James Brown's daughter has declared there would be "no hip-hop, Michael Jackson or Usher" without her late father.

James Brown is credited as the inventor of funk

James Brown is credited as the inventor of funk

Deanna, 55, says the soul and funk legend - who died aged 73 in 2006 - was hugely influential on the late King of Pop and the 'My Boo' hitmaker, as well as several genres, including hip-hop, and music wouldn't be the same without him.

Speaking to PEOPLE to promote A+E’s four-part docuseries, 'James Brown: Say It Loud', she said: “There would be no hip-hop. There would be no rap, because he's the most-sampled artist.

“There would be no Michael [Jackson], there would be no Usher, there'd be no Chris Brown — all these people who took from him.”

Deanna continued: “I mean, where would it be? You could ask a lot of these musicians, they'll tell you the same thing. It would probably be zero. I think LL [Cool J] says that in the documentary that the trajectory of music would be — he can't even imagine where it would be without James Brown."

His other daughter, Yamma, 50, discussed her father being the creator of funk and influencing many genres.

She said: "Somebody sitting at home maybe watching it and think, ‘His story is not that dissimilar than mine and look what he went on to do.’ And if you can inspire somebody to be the greatest at what they can be, that's amazing."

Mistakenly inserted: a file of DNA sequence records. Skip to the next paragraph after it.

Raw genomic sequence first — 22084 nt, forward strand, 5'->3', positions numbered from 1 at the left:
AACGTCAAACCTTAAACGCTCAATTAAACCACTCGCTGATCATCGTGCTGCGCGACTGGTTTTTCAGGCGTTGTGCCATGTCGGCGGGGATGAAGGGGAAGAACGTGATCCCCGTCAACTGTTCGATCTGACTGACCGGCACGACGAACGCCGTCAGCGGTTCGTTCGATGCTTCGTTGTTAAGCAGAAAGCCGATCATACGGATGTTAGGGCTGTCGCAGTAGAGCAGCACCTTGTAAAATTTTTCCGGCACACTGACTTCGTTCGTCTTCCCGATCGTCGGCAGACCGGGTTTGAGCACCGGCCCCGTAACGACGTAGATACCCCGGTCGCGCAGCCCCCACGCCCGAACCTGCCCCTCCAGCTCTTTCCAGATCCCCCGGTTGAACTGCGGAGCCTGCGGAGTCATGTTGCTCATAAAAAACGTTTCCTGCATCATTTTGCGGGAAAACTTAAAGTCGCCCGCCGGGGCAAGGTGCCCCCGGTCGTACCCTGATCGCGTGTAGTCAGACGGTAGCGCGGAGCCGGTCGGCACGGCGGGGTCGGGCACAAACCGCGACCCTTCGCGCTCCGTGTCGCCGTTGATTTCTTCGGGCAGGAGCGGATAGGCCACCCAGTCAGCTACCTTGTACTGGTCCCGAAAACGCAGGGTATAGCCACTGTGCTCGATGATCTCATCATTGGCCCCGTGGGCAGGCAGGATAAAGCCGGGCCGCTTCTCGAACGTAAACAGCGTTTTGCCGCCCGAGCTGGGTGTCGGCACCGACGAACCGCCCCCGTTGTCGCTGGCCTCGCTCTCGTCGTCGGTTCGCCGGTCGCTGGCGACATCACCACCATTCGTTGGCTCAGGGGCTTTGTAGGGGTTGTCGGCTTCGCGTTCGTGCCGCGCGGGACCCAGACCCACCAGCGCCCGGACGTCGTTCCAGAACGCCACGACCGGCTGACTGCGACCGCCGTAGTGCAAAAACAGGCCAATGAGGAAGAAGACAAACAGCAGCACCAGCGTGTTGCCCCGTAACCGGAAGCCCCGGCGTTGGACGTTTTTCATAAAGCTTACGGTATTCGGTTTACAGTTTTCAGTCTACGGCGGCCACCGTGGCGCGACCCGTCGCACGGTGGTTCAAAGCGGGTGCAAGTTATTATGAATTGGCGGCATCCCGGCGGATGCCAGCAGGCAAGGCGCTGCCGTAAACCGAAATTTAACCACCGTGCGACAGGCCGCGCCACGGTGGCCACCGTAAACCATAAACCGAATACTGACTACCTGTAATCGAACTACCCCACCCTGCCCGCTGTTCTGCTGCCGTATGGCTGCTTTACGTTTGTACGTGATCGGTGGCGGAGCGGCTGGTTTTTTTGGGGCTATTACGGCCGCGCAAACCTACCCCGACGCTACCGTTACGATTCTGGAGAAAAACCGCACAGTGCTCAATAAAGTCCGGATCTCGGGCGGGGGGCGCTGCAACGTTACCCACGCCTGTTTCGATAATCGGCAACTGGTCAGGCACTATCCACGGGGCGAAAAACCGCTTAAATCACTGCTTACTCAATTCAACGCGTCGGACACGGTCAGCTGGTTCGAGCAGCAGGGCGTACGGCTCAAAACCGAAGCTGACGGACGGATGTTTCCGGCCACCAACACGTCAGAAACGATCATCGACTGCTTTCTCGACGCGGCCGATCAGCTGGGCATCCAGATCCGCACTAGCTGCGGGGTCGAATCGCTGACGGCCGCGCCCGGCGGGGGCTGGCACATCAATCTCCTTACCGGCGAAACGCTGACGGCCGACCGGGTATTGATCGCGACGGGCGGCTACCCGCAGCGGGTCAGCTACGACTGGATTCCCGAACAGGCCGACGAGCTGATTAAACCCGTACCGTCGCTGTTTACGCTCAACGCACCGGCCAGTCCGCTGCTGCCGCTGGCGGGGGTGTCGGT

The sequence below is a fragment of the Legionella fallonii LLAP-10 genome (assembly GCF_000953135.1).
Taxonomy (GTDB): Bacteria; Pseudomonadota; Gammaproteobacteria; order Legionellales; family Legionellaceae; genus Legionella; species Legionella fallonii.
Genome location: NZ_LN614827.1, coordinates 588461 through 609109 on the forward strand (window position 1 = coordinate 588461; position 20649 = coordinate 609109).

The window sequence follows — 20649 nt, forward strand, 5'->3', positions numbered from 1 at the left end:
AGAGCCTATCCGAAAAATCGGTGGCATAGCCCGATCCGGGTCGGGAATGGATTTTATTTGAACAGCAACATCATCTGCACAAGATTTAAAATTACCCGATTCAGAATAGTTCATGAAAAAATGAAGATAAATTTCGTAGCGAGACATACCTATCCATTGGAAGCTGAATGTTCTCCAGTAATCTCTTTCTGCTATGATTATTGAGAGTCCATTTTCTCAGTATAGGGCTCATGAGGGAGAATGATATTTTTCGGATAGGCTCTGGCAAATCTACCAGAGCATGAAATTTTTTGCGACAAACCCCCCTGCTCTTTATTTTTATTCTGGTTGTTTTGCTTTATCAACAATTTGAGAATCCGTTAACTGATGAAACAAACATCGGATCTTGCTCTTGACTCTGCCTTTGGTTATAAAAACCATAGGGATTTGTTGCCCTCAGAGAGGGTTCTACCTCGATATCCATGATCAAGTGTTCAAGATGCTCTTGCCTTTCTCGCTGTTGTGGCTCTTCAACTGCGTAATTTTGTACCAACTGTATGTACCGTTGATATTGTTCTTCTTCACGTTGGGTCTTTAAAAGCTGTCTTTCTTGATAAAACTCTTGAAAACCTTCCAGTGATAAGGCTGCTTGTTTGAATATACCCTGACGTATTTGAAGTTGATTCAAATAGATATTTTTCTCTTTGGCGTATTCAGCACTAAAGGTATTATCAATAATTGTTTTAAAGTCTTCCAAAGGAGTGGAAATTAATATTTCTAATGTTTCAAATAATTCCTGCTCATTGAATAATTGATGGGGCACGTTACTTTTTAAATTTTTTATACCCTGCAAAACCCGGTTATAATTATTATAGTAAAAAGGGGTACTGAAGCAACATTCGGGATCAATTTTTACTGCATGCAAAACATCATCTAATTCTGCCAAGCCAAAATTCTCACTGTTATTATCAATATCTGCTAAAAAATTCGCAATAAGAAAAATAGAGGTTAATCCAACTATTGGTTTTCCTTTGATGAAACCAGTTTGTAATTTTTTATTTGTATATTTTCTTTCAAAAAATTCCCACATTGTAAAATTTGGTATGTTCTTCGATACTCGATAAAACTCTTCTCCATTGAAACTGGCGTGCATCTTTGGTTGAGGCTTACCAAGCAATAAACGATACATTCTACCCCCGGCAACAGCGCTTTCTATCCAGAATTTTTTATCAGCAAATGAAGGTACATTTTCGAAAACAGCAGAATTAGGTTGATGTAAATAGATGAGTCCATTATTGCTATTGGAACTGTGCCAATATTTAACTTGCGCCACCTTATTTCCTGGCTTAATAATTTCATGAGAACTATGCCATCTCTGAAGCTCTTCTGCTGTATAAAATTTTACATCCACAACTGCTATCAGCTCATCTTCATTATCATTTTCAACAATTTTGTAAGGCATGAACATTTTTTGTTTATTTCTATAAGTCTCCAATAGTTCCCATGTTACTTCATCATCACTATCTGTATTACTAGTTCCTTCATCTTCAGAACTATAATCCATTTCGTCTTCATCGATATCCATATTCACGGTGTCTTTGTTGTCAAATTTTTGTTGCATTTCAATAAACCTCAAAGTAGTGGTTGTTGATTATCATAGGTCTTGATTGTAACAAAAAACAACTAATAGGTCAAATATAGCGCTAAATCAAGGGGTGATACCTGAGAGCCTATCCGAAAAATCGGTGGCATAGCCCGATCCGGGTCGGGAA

On what her father would have made of the series, she added: "I just wish he was still here to see some of this. He would not believe it."

The 'Get Up (I Feel Like Being a) Sex Machine' hitmaker's five-decade career saw him start out as a gospel singer before pioneering and experimenting with funk, soul, blues, jazz, R'n'B and rock and roll.

His sweat-inducing live shows saw him dance intensely, including dropping to his knees while clutching the microphone stand in his hands, and often went on for hours.

Brown - who has nine children - famously sang in a rowdy, shouty style.

In a 1988 interview with SPIN magazine in 1988, he shed some light on the invention of funk.

Brown explained: “Funk is the root of the blues.

“It’s soul, jazz, and gospel. Funk is coming down on the one. If it’s on the one, then it’s funky. But it’s hard for me to get people to understand that.

He continued: “It took me four or five years to get Bootsy Collins to understand what ‘on the one’ was. Most people didn’t know what it was. They know now. ‘Take me to the bridge,’ I heard someone use that expression maybe 45 years ago, referring to the middle part of a song, and I changed it to mean a release.”